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The story goes on to say, that a system had not been patched and that the attacker used this weakness to break in and wreak havoc. Currently, the Log4j is one such vulnerability that is ‘running wild’ and is allowing malicious attackers to execute code remotely on any targeted computer.
Vulnerabilities or improvements in technology are always being discovered and that is why vendors regularly issue updates to plug the gaps. Applying these updates is a process known as ‘patching’, a procedure that closes holes before attackers can use them.
So, patching matters, for more than just security reasons. It ensures you are getting the most from your IT and those systems are working smoothly with users and other organisations. For all these reasons, patching remains the single most important thing you can do to secure your technology and is why applying patches is often described as ‘the basics’.
Your patch management approach needs to include keeping on top of all available patches, knowing what patches are right for what systems, creating and documenting your patch schedule, and thoroughly testing systems after patching is complete.
The key reasons you should focus on patching are:
Security: Hackers are constantly exploring operating systems and services, looking for ways to manipulate and break in, monitor processes, install spyware or, steal data. A piece of software that seems to be secure today might become a security weakness when new information arises. These newly discovered loopholes are called ‘exploits’ and patches remove them.
System availability: By removing coding errors, patches can prevent the system from crashing or hanging. You may not have experienced the error that is being fixed, but it could still damage your system uptime.
Standards compliance: If you need to comply with an industry security standard, such as PCI DSS, Cyber Essentials or ISO2701, you must implement a patch management strategy because it is a basic requirement of most certification standards.
Warranty guarantees: Software providers will refuse to provide support or system guarantees if your company fails to keep up with the latest version of their software. Having out-of-date software can also be an excuse used by your cyber insurance provider not to pay out in the case of a data loss.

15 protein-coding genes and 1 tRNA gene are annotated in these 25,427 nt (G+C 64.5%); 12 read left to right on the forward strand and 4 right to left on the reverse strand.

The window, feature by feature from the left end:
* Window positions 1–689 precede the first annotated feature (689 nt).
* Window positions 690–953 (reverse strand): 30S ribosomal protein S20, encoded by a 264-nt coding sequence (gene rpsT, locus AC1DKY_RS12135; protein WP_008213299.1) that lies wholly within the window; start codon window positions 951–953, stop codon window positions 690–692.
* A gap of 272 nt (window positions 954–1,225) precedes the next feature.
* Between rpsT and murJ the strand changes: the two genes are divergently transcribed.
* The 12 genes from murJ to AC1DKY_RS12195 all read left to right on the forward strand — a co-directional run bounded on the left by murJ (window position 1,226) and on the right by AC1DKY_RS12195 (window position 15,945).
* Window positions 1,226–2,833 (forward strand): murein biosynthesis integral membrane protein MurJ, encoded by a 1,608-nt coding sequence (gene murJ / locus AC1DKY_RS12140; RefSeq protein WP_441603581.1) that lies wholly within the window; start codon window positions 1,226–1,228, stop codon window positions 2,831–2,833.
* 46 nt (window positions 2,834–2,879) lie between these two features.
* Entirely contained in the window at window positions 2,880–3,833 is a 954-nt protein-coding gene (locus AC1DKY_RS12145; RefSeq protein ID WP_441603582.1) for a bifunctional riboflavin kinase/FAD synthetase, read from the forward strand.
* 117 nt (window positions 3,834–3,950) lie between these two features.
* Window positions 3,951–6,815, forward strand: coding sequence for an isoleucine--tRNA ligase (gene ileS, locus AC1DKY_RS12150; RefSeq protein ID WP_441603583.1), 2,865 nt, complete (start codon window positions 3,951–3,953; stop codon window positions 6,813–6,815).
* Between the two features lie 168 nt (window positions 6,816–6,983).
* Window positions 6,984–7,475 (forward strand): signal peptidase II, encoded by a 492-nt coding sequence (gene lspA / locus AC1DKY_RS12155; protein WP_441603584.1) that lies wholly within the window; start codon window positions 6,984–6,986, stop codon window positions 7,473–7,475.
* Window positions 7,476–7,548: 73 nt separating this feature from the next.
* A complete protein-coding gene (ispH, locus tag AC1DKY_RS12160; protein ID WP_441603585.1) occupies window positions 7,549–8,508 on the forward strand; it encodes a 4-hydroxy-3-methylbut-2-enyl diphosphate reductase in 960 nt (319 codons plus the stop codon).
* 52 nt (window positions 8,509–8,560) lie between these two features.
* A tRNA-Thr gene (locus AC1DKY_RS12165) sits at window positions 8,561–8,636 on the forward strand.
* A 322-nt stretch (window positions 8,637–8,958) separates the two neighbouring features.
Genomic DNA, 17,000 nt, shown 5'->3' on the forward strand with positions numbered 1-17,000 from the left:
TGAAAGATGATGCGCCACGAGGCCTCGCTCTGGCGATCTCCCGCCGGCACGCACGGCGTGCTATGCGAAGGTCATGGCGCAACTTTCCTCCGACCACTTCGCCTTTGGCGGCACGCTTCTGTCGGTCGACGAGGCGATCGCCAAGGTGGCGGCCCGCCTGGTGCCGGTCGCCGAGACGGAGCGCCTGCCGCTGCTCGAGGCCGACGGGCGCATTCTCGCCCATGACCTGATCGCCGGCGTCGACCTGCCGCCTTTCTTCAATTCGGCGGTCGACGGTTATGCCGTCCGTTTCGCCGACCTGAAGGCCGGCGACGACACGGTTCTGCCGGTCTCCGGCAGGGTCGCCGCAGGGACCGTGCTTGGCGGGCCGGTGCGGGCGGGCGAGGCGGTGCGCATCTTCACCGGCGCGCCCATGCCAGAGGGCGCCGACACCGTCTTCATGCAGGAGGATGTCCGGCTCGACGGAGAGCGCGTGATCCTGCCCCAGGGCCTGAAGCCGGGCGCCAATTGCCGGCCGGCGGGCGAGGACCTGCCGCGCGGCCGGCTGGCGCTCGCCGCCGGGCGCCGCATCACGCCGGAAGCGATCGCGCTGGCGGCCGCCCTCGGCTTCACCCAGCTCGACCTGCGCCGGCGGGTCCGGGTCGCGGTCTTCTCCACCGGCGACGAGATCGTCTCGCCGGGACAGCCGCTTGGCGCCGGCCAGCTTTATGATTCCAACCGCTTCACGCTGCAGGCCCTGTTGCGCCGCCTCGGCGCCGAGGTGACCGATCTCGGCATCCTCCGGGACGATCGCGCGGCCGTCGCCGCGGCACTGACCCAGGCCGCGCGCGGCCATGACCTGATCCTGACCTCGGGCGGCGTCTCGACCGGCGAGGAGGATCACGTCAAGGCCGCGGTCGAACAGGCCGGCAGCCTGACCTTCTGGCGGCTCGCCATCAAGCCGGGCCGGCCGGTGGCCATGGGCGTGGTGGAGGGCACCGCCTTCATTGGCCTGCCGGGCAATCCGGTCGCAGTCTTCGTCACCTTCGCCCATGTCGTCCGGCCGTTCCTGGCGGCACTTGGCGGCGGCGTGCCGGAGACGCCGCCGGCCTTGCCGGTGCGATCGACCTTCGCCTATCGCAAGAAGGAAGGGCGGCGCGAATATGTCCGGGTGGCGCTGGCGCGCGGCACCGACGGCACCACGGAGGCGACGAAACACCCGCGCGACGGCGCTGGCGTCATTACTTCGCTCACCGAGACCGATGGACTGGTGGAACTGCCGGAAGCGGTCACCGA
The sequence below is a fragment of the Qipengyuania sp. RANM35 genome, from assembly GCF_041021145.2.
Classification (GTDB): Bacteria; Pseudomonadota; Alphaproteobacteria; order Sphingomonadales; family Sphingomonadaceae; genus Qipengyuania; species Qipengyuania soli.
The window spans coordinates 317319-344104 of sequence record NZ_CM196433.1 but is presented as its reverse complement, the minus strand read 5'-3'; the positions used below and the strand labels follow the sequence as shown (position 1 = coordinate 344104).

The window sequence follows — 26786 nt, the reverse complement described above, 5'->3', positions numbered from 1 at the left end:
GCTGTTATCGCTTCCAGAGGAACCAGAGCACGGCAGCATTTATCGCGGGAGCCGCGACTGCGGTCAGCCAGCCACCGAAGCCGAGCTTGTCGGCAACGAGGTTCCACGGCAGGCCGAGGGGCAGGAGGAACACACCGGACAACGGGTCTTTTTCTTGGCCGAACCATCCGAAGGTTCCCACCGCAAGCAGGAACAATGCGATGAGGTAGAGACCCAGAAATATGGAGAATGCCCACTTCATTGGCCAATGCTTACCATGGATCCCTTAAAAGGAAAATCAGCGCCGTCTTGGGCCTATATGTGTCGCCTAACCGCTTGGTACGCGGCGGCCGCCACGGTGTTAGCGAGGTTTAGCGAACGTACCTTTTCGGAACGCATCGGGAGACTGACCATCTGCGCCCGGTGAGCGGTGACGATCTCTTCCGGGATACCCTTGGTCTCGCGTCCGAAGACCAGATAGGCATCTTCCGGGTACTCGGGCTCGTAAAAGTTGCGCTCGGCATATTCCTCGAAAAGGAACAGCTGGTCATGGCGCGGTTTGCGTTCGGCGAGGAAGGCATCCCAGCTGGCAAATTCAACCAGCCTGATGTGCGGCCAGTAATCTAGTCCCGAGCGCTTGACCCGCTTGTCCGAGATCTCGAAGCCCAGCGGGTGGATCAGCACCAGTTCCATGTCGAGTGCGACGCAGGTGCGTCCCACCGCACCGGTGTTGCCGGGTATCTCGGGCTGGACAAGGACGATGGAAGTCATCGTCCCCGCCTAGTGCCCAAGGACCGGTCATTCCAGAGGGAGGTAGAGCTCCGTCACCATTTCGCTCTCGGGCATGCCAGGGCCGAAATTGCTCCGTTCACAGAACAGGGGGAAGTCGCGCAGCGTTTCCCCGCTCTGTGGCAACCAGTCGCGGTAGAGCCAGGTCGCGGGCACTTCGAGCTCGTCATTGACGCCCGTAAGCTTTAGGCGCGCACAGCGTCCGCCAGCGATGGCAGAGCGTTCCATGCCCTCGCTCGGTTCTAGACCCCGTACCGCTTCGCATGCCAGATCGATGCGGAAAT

System enhancements: Some feature improvements are issued as a patch. These include user experience (UX) enhancements and improved system response or stability, all of which are advantages which would be missed, if the patch is ignored.
Clearly, it is not a good idea to ignore patches, whatever the size of your organisation.
Although patch installation is a relatively straightforward process, there are so many complications that can arise when looking after the infrastructure of an organisation, when each piece of software has its own patch update process. Therefore, it is better to use an automated patch management tool that checks all systems from one platform.
Automated patch management scans all networks, machines and devices, creating an automatic list of any gaps, missing patches, or updates. Unlike a manual process, you do not need to know what you are looking for, unknown risks can be brought to your attention for mitigation. As well as reducing the risk of malware, or hacking attempts, automated patch management also takes workload off IT staff, freeing them up to do more strategic work.
It is good practice to create patch management system policies by first designing a set of rules. These rules outline important operating parameters, such as when the system is available for a patching run.
Your patch management policies need to be coordinated with business practices and system priorities. They will be implemented in the patch management system as a series of profiles and the following six key points should be taken into consideration.
1. Create separate profiles per device type and operating system
The patches you receive will often not apply to all devices because software is closely tied to the operating system. Therefore, you don’t need to patch all systems simultaneously. Creating separate profiles gives you flexibility.
2. Separate out systems that are critical
Patches applied to these programs might require a system reboot which could have a business impact.
3. Create a system restoration policy
Set up a profile for creating a system restore point so that everything can be rolled back to its status before a patch should something go wrong during the patch application process.
4. Create a regular window for patches
Identify a day of the week, and an hour of the day, when there is minimal user activity.
5. Leave gaps in the rollout schedule
If you are likely to apply patches in several policy groups during the same time frame, leave a gap of an hour between the launch times of each. This gives time for each policy group to have completed its updates before the next begins.
6. Ensure that all devices are on the network
You can check in the patch management system what patches need to be applied in the run-up to your weekly patch rollout. Then, ensure all the devices that will be touched by that policy are switched on and connected to the network. This is especially critical for remote workers and their devices.
Patching is a basic technique and is often presented as one of the easiest security measures. But it does have its challenges which is the reason so many hackers look to exploit a poorly patched environment. Staying on top of the process, by using a patch management tool, takes away the basic task of housekeeping. Ultimately, patching is still so foundational to security that having an effective patch management program is worth the effort.